Are happiness and a sense of well-being so unlikely for many people that the “high” drugs bring is their only answer? My colleague, Steve Drake, writing for the Southeast Missourian in the September 25, 2014 edition, shares some great stories of lives turned around through prayer. Steve shares the good news that his state of Missouri is no longer the meth capital of the USA. Guess which state is? INDIANA. So, here at home, there’s work to do in overcoming the pull of drug addiction. Enjoy this excerpt of Steve’s article and click below to read the entire piece. Here’s Steve:
For meth and recreational drug users, the pursuit of a manufactured feeling of “happiness” is so out of control that to friends and family looking from the outside, it is as if they are being swept out to sea by a riptide. Loved ones, community members, law enforcement, health care professionals and others go to great lengths and expend significant resources to save them, often without success. Some addicts do start swimming parallel to the shore, a recommended strategy to get out of a riptide, and realize that recreational drug abuse leads to dead end feelings of emptiness and hopelessness.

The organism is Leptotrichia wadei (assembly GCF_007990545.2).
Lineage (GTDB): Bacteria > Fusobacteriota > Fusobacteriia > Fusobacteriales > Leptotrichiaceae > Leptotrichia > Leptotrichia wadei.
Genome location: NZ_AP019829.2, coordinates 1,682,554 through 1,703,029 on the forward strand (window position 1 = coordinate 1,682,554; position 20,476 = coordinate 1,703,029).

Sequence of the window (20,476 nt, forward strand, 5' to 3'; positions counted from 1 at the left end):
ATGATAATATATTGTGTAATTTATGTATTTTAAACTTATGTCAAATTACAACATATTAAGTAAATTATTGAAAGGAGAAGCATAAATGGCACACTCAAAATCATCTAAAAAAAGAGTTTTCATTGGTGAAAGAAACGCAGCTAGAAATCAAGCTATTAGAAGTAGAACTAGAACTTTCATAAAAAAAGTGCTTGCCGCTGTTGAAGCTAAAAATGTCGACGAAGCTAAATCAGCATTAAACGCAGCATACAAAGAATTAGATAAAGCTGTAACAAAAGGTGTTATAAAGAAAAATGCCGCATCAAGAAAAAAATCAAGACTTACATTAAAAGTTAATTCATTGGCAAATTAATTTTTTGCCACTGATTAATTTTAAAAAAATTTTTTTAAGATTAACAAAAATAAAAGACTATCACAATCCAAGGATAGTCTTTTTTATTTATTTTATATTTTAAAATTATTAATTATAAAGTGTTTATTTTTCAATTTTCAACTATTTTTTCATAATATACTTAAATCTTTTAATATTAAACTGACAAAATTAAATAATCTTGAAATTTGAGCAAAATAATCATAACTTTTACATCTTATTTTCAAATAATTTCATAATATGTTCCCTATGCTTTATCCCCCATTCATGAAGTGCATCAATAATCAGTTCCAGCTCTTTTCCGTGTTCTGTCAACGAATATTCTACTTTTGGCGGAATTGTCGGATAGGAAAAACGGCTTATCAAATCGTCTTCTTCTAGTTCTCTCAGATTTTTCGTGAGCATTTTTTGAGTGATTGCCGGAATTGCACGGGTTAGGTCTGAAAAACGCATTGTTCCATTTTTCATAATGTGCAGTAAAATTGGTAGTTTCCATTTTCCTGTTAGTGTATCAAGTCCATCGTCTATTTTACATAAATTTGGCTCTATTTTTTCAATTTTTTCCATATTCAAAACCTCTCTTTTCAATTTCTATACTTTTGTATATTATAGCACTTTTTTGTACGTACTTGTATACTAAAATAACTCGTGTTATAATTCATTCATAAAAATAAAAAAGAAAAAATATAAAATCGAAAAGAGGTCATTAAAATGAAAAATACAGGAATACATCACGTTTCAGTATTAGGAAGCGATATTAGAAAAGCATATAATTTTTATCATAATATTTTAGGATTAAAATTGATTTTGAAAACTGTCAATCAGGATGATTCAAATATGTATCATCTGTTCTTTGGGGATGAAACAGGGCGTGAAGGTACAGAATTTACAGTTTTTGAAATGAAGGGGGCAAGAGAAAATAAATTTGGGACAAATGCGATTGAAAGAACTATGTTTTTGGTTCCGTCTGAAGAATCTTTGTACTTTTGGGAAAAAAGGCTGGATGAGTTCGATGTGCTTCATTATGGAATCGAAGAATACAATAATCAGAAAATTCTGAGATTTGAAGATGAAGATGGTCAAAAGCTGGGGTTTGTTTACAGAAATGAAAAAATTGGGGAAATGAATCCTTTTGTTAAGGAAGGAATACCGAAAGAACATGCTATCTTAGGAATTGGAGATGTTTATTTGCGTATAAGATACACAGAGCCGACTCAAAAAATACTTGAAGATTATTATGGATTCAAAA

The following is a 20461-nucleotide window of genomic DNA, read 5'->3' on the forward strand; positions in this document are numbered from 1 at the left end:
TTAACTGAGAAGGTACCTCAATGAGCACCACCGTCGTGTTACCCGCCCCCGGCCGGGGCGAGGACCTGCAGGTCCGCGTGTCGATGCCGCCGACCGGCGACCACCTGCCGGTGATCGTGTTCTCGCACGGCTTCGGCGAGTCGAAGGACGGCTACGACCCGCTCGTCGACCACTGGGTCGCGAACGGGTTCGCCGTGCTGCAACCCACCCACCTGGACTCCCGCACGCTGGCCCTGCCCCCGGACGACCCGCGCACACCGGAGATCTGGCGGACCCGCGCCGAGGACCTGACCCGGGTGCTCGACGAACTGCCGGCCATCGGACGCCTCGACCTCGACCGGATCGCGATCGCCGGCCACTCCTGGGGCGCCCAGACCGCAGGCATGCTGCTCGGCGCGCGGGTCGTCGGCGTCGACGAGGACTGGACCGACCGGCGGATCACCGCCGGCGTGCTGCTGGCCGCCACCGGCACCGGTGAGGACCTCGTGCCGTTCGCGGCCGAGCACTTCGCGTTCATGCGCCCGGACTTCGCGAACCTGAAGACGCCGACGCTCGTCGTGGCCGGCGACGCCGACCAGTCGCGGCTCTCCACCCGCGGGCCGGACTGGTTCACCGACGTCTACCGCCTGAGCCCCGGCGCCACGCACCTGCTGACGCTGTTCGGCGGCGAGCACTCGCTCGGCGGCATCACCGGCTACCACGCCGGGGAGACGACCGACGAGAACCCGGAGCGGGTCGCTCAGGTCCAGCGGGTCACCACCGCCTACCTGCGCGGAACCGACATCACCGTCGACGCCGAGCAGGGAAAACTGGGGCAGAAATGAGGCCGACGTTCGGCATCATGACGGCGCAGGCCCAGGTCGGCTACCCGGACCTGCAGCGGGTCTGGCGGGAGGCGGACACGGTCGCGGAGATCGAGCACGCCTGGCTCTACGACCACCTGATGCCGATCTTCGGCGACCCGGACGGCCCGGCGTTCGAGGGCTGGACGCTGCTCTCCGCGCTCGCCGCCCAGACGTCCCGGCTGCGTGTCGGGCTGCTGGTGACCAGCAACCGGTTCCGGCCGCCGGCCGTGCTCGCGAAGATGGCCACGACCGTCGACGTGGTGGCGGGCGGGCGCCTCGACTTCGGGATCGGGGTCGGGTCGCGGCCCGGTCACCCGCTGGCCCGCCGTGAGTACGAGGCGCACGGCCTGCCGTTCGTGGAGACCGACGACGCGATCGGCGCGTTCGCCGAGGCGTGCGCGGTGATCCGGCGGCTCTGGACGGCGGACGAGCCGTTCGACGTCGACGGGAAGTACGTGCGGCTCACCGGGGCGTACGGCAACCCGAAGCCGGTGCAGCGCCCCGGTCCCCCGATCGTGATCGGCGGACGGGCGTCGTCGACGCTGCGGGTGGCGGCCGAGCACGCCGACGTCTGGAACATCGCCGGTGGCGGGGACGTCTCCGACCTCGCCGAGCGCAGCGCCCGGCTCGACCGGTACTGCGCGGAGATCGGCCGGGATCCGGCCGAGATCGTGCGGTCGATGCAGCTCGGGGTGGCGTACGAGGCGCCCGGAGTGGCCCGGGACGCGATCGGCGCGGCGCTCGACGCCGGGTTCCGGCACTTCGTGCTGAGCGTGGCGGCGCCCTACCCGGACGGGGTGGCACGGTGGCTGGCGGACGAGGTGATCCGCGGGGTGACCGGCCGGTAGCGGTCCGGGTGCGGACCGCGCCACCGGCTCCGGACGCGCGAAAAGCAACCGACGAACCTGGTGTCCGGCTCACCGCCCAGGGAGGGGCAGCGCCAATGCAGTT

That’s what Jeff Rice felt after an 18 year addiction to alcohol and drugs. After being on a high that had kept him awake for seven days and about to do drugs yet again, he heard this question run through his mind “how long are you going to keep doing this?” In a state of feeling alienated and isolated from friends and family, he had an epiphany. Jeff described it as the “gift of desperation” compelling him to get down on his knees to pray. In a way, this was Jeff’s version of starting to swim parallel to the shore to get out of the riptide. It led him soon after that to take up a Bible-based approach to prayer.